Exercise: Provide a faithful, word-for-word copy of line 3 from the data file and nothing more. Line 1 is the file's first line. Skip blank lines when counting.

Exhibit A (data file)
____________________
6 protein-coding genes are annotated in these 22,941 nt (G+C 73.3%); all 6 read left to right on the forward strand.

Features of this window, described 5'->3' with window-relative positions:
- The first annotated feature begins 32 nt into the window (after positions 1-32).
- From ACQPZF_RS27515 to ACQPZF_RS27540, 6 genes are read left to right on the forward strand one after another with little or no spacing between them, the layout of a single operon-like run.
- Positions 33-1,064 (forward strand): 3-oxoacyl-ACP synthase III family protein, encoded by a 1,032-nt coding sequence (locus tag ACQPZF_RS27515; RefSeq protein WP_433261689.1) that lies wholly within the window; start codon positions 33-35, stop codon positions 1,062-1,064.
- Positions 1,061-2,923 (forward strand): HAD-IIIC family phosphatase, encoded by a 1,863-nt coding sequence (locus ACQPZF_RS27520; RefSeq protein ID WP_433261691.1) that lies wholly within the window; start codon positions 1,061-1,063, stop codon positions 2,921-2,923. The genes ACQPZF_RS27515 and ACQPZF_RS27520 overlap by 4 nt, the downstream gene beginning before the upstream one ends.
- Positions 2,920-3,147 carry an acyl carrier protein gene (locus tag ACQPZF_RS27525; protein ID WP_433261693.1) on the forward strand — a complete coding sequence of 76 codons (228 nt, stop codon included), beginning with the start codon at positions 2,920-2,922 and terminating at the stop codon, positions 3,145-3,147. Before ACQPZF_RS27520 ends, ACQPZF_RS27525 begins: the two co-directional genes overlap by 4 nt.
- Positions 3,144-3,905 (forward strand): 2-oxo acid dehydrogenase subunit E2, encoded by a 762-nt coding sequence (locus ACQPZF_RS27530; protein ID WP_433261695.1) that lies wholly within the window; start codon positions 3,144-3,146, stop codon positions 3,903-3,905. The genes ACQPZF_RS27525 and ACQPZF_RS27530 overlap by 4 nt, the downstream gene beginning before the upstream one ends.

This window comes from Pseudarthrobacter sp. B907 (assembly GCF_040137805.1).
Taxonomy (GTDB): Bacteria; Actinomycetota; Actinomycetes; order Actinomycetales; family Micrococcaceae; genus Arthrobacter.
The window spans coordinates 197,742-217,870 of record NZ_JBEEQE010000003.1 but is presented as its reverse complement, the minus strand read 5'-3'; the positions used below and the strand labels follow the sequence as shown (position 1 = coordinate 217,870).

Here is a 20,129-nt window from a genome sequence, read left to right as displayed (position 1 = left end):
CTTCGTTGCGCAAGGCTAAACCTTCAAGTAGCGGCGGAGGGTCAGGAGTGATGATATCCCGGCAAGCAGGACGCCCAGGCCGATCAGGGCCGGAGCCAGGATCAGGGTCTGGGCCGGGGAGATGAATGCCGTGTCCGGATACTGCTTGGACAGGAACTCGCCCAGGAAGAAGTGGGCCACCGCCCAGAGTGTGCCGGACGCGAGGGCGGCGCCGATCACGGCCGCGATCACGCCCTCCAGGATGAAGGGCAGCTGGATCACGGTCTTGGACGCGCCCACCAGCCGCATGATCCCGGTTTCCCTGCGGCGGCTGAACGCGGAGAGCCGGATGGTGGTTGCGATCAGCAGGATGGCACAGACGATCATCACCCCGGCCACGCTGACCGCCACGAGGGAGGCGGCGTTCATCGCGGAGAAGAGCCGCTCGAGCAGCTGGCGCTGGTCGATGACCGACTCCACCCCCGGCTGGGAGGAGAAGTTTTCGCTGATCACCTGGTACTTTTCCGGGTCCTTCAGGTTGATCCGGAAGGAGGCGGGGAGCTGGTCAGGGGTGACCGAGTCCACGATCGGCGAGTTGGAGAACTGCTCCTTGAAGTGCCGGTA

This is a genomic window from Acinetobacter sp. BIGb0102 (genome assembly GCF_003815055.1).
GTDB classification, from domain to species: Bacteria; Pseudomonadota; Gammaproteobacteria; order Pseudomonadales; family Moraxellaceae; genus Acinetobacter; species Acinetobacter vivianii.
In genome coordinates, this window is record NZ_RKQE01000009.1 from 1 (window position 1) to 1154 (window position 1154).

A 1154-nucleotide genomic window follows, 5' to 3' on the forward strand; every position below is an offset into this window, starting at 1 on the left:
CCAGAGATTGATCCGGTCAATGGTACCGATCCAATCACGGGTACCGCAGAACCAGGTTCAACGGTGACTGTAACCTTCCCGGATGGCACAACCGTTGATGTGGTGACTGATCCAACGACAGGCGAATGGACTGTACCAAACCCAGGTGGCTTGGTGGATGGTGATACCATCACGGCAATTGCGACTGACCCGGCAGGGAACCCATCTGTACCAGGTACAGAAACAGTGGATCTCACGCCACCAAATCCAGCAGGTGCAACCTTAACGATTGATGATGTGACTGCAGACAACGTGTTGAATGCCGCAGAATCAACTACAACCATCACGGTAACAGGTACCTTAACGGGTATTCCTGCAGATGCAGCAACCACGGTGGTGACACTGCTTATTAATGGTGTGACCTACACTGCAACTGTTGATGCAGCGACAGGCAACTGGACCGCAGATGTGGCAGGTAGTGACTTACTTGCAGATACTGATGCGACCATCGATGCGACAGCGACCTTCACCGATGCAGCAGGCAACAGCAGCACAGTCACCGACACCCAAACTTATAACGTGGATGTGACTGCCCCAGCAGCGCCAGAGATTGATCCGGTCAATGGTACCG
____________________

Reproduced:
- The first annotated feature begins 32 nt into the window (after positions 1-32).